Objectives: To investigate the prevalence of serum troponin elevation in patients admitted to hospital with an exacerbation of chronic obstructive pulmonary disease (COPD).
Methods: We examined the records of all patients admitted to hospital for treatment of COPD for serum troponin measurement, clinical features of myocardial ischaemia, oxygenation (pulse oximetry, arterial blood gas analysis), spirometry, and duration of admission.
Results: Troponin elevation was observed in 58 of 235 (25%) presentations in which troponin was measured. Despite the troponin result, only seven of these 58 patients had been diagnosed with an acute coronary syndrome. New ECG evidence of ischaemia was uncommon. Patients with raised troponins tended to be older (75.7 vs 70.0 years, P = 0.001), had lower pulse oximetry (85.6% vs 89.6%, P = 0.003), were more acidotic (pH 7.34 vs 7.40, P= 0.002) and more hypercapnoeic (pCO2 58.0 vs 49.1, P = 0.04). There were no significant differences in serum creatine kinase. Patients with raised troponins had significantly longer admissions (5 vs 3 days, P = 0.001).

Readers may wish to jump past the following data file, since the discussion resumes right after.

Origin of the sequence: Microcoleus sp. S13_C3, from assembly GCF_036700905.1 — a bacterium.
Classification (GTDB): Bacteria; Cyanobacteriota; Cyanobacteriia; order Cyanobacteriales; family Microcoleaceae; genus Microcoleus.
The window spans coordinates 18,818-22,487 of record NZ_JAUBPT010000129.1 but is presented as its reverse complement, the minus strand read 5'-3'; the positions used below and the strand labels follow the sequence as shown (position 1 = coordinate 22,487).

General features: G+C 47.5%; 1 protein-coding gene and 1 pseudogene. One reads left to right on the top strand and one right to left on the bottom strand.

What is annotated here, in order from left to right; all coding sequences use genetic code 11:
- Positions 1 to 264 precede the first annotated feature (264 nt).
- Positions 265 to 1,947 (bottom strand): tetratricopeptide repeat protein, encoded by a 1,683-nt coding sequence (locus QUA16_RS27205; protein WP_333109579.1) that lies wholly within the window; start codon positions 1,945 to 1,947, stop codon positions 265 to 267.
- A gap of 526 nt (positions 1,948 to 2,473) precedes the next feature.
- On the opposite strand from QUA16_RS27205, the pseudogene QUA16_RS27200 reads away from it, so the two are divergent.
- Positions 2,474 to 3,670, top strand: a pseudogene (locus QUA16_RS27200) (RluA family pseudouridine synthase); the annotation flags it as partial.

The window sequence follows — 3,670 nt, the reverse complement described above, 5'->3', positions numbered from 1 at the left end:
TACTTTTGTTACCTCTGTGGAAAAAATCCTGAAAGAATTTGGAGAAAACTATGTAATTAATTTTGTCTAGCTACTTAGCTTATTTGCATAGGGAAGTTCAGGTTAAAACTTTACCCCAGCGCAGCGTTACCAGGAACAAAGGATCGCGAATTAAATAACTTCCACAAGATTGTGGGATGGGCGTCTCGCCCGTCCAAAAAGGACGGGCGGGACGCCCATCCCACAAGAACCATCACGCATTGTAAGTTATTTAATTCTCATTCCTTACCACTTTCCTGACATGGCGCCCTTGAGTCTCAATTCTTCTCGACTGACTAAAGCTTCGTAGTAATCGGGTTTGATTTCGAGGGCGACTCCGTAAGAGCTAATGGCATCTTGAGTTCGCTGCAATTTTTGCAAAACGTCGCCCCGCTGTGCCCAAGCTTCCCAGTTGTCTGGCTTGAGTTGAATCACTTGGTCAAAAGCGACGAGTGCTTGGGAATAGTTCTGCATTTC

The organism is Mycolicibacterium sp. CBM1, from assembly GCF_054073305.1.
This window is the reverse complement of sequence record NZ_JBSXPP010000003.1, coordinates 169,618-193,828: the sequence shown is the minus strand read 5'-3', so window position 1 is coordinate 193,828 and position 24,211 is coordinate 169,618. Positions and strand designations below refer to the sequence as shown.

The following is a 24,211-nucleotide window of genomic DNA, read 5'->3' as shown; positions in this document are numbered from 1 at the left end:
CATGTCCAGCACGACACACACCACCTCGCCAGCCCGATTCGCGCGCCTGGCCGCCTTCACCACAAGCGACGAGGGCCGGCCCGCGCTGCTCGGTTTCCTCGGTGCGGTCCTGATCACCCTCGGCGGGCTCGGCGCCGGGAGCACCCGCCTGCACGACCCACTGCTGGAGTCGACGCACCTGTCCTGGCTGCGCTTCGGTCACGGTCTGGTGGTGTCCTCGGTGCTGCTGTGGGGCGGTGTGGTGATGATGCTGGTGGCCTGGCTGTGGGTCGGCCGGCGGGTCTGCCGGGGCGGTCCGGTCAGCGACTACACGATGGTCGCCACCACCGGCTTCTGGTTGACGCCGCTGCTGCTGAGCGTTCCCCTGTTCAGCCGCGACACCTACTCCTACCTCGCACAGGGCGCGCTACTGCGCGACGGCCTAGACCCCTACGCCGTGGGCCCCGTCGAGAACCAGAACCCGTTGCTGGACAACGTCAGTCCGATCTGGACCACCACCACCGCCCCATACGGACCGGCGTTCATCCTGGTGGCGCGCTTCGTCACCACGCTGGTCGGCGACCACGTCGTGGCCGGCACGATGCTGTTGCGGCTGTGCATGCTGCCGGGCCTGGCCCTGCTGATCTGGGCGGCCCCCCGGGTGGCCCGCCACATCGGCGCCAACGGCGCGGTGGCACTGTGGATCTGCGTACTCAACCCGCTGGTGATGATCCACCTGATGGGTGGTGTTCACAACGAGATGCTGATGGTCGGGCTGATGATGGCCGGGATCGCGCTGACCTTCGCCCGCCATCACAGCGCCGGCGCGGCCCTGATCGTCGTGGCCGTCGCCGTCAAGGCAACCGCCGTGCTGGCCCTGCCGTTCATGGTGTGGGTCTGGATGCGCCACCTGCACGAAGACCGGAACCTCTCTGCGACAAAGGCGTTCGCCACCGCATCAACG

Conclusions: Serum troponins are commonly raised in acute exacerbations of COPD and appear to reflect the severity of the exacerbation. In the majority of patients there is insufficient evidence to support the diagnosis of an acute coronary syndrome.